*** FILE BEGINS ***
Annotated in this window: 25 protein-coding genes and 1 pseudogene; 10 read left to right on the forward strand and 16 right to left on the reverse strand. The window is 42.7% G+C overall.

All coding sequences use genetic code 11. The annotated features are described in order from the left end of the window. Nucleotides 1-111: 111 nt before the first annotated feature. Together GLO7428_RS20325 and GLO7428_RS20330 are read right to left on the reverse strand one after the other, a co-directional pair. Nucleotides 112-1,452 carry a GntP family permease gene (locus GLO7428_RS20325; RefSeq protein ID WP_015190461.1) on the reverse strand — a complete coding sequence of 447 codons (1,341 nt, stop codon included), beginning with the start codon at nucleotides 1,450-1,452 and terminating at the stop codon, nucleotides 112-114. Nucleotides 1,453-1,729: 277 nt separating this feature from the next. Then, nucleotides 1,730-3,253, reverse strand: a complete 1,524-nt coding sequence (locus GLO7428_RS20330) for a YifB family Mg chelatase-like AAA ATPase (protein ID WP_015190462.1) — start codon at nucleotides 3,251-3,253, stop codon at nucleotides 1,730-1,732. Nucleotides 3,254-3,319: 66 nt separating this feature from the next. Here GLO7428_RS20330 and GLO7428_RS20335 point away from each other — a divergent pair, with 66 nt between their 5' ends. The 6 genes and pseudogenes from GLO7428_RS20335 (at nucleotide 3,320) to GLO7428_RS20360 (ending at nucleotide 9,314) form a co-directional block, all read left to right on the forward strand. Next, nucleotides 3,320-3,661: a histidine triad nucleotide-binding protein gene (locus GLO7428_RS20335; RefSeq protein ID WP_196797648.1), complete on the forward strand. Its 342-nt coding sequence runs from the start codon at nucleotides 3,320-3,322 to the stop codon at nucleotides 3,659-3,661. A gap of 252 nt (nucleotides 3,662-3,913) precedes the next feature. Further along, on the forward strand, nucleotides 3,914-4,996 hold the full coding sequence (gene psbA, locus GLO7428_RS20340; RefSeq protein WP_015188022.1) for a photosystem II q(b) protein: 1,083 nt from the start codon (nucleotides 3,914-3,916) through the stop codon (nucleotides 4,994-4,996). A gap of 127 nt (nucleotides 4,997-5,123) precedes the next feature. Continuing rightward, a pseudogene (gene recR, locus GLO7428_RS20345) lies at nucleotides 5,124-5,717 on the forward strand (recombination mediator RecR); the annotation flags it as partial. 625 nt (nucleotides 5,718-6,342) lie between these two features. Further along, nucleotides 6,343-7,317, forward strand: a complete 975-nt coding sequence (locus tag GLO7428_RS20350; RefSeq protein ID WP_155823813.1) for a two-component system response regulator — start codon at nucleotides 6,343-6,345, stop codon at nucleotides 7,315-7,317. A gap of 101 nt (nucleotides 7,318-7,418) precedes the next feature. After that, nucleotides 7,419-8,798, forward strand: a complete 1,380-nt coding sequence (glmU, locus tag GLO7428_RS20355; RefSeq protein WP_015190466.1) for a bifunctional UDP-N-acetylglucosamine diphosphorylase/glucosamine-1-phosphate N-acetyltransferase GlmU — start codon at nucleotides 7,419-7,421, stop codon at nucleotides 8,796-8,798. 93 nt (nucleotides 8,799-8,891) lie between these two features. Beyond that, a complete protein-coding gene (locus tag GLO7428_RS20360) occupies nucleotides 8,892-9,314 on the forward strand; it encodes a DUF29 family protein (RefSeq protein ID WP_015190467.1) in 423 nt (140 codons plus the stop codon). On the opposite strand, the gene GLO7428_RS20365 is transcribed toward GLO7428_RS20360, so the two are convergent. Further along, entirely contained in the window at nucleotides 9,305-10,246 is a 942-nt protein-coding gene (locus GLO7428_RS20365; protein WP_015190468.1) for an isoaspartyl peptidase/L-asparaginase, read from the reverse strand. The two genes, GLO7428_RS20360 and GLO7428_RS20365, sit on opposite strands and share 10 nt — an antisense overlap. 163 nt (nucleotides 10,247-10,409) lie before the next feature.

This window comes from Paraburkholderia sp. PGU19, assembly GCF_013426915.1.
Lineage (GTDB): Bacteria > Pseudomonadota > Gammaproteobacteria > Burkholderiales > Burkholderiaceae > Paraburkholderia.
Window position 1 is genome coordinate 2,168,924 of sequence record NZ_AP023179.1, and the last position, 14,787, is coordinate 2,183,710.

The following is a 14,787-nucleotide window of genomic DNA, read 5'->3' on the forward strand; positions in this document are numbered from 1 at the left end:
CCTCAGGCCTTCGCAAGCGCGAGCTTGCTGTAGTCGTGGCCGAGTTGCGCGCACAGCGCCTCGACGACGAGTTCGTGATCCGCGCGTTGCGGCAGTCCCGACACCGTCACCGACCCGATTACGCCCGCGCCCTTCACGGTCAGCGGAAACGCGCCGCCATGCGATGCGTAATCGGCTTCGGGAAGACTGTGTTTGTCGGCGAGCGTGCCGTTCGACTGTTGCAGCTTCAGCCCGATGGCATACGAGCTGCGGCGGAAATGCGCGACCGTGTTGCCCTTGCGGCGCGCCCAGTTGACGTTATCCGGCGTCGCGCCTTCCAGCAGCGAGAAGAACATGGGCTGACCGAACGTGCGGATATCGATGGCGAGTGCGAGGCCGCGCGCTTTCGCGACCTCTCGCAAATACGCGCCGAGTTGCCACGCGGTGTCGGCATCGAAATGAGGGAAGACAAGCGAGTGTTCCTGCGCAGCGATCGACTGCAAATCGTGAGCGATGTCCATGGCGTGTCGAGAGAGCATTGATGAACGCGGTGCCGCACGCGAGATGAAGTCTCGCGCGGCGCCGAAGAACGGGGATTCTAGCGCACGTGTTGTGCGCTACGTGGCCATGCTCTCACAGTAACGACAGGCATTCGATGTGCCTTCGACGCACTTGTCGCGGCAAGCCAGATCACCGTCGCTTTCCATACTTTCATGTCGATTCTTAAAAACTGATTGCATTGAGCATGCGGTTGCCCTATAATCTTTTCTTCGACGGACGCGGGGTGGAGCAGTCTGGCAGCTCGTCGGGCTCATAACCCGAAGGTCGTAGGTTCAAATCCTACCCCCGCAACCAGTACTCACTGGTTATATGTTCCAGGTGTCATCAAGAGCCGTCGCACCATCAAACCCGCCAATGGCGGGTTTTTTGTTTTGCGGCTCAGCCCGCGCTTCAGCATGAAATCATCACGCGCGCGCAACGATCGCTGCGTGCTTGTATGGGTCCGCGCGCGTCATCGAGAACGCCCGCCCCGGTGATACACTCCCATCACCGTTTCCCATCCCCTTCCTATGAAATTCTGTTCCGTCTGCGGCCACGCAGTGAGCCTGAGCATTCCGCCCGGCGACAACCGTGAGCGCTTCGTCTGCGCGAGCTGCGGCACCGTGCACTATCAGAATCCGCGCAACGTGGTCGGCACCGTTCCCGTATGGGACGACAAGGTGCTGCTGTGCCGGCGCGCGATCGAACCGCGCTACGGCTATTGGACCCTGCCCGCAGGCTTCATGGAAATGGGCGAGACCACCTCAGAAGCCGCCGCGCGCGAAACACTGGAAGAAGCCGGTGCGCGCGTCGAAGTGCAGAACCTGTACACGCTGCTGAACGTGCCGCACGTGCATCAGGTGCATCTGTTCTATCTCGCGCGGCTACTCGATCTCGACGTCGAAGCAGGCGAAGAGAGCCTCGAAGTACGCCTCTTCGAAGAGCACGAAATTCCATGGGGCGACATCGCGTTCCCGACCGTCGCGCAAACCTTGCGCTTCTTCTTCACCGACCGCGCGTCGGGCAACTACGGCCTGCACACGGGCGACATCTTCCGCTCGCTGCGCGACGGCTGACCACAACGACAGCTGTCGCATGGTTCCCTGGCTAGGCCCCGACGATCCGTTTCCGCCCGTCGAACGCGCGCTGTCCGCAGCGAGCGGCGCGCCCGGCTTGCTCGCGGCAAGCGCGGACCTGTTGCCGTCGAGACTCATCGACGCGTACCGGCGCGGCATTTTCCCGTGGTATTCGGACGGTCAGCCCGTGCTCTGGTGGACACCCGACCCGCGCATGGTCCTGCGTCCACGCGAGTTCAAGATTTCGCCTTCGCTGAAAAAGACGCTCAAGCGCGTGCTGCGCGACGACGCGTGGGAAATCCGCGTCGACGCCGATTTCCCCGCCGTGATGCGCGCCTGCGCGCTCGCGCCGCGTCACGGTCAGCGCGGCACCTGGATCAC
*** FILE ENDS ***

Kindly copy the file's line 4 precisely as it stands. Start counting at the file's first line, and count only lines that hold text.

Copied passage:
Lineage (GTDB): Bacteria > Pseudomonadota > Gammaproteobacteria > Burkholderiales > Burkholderiaceae > Paraburkholderia.